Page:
America, Do You Want Fries With That?

Cast your mind back to 2003 when the neo-conservative hawks in

George W. Bush’s government had their way and started yet another

bloody military excursion in to the Middle East. This time Iraq.

Washington tried its best to cobble together a coalition of other

countries in a far from convincing effort to show some kind of

international consensus for the war. France, a considerable

European military power, declined to join Washington’s coalition. Cue

much gnashing of hawkish teeth and, naturally, the renaming of

“French fries” as “Freedom fries” by way of indignation that the

French had the temerity not to be on the side of “freedom.”

Of course, the very word “freedom” is a big deal in the American

political psyche. And while freedom is of course a very big deal, it’s

worthwhile looking at the American interpretation of it compared to

other Western countries. They are not as similar as you may initially

think.


The American Revolution was very much a product of its time.

Nascent capitalism, with an emphasis on white enfranchised elites

having the freedom to make money and own property (including

slaves as human possessions) was in the ascendancy. This was being

free in the “freedom to” sense of the word. Freedom to make

money, own a slave or a gun, or both, and so on. That only

accelerated in the nineteenth century with more and more emphasis

on a rugged individualism that had scant regard for those who could

not keep up with the pack. A particularly money-focused American

version of Social Darwinism.


Non-American Western freedom, especially so after the global

trauma of World War Two, has a significantly different take. The

likes of Western Europe, Canada, Australia and others put more

emphasis on “freedom from.” That is to say, freedom from disease

(universal health care), freedom from poverty (robust societal and

economic safety nets) and freedom from ignorance (free or low-cost

higher education).


There are undoubtedly some shared freedoms between the US and

the rest of the Western world, such as a (supposed) commitment to

international law and democracy. But even the commitment to

democracy, the hallmark system of government when it comes to

individual freedom, is highly questionable when it comes to the US.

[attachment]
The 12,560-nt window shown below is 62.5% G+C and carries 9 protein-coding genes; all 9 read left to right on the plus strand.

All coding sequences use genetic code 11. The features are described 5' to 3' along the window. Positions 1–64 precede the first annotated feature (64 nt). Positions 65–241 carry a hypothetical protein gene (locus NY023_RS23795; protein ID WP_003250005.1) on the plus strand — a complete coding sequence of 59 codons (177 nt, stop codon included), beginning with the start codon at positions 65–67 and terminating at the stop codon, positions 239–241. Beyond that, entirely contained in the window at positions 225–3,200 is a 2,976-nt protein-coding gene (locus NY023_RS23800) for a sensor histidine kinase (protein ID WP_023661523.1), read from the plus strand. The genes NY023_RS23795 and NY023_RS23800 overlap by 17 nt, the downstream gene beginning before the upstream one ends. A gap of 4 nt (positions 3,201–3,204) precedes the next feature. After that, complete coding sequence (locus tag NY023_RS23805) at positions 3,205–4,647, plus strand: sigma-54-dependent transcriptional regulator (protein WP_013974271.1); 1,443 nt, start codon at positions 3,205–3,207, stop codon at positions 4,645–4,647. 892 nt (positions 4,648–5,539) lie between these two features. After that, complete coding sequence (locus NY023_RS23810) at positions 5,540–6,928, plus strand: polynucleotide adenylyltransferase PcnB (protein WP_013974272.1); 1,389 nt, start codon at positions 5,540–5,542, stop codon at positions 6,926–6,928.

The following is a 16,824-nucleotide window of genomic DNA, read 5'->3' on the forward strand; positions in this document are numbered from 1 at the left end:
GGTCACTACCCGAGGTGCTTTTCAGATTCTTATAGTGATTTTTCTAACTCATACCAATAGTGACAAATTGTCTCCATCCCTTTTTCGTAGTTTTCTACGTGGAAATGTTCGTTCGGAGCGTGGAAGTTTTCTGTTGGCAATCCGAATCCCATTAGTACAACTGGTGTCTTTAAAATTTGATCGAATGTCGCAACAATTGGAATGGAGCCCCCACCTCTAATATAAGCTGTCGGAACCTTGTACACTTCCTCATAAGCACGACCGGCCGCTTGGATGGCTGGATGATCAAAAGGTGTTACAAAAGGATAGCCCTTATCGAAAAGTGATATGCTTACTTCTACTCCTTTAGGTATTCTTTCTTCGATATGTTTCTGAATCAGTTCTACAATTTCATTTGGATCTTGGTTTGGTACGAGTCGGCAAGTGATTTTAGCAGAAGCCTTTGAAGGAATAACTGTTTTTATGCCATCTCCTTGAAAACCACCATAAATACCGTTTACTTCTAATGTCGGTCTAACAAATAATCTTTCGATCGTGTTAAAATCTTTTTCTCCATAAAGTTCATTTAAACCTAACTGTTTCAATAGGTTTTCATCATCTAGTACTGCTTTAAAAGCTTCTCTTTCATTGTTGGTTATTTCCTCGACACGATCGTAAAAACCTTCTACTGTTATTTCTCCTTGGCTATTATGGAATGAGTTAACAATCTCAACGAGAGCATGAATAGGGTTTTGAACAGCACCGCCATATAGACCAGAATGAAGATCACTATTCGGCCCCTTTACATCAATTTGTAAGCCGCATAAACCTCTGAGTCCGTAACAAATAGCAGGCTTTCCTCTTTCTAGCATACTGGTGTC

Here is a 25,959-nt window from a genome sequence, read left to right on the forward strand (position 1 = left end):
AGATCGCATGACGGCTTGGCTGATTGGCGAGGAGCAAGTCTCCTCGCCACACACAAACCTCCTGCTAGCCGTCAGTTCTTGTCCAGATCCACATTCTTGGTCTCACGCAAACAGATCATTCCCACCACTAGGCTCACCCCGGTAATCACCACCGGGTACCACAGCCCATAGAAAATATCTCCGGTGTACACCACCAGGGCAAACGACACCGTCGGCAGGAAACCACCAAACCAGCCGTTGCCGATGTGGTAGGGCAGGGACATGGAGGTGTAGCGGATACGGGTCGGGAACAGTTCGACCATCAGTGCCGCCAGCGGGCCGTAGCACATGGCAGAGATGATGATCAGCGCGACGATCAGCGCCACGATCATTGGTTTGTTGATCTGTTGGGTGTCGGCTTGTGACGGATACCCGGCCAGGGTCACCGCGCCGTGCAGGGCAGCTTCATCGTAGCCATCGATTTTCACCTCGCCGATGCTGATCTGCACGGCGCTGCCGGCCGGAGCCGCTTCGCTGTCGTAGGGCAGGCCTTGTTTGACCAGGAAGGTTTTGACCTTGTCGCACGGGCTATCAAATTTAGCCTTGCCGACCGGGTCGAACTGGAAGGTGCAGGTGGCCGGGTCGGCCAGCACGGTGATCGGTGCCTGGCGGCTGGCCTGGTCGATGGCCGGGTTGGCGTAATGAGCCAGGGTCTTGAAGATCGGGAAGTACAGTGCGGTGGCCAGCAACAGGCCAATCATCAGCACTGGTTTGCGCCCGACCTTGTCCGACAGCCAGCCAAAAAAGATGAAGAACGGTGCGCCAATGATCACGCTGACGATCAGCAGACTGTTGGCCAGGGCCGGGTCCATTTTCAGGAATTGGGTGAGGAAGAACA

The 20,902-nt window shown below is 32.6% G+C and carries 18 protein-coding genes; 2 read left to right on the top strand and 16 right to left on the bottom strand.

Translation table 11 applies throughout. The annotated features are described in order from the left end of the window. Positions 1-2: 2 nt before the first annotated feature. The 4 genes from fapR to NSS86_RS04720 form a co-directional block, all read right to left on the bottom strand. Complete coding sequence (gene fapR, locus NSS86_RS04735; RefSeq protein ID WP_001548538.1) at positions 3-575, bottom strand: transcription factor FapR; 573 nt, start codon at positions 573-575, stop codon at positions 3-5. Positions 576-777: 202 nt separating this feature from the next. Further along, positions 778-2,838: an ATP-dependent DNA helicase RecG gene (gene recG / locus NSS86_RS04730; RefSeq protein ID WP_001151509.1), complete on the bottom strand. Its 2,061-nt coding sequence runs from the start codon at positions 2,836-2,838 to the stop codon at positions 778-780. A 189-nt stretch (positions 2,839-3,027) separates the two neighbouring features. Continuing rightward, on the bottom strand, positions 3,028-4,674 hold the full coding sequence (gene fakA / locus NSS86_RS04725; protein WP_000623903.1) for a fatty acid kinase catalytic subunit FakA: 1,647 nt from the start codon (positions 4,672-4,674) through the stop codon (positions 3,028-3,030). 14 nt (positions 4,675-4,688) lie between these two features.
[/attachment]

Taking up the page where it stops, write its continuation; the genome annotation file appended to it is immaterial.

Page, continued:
Not only in the shape of Donald Trump’s disastrous four years of

attempted authoritarian rule, culminating in the Capitol being

stormed in an attempted insurrection by his deranged, hoodwinked

supporters, but also when it comes to socio-economic justice and

wide-scale disenfranchisement.


Non-white Americans continue to be last in line for any freedom.

Despite a Civil War, a civil rights movement and any number of

initiatives to supposedly eradicate discrimination, police brutality,

mass incarceration and hatred, “freedom to” means very little when

you don’t have freedom from that list of poisonous injustices?

What difference does it make if you have a Constitutional freedom

of speech, but when you exercise that at say a BLM march or if

Kaepernick takes a knee, your legitimate voice of protest is drowned

out by a cacophony of racist, white-privilege shout-you-downs?


Why, as a non-white American, should you take any comfort in having

the freedom to own a firearm, but all that will do is make it more

likely to be gunned down by law enforcement? (The harrowing

reality that as non-white American, you can still be unlawfully killed

by law enforcement without a firearm).


Having the freedom to vote means nothing if you have been

gerrymandered, disenfranchised or physically turned away when

going to vote. Millions of non-white Americans have endured that

and will continue to do so.


The American interpretation of freedom is then a highly suspect

one. It remains locked into a late-eighteenth century version of it.

A version that was constructed exclusively and explicitly for the

benefit of white Americans above anyone else – a mind-set that

overwhelmingly prevails to this day.


Freedom is only freedom if the rules apply to everyone and not just

some. That’s whether it’s freedom to or freedom from. Too many

predominantly white Americans like to throw their liberty around as

if they and they and they alone in the world have freedom. That

American “freedom to” is though out of date, unfit for purpose and

having festered so long in the political psyche and body-politic of

the US, has become down-right deadly. Be that from the thousands

of gun deaths a year through to systemic racism that results in

continuing police brutality against predominantly African-Americans.

Those Freedom Fries sure come with a particularly bitter and hard

to swallow taste to them.


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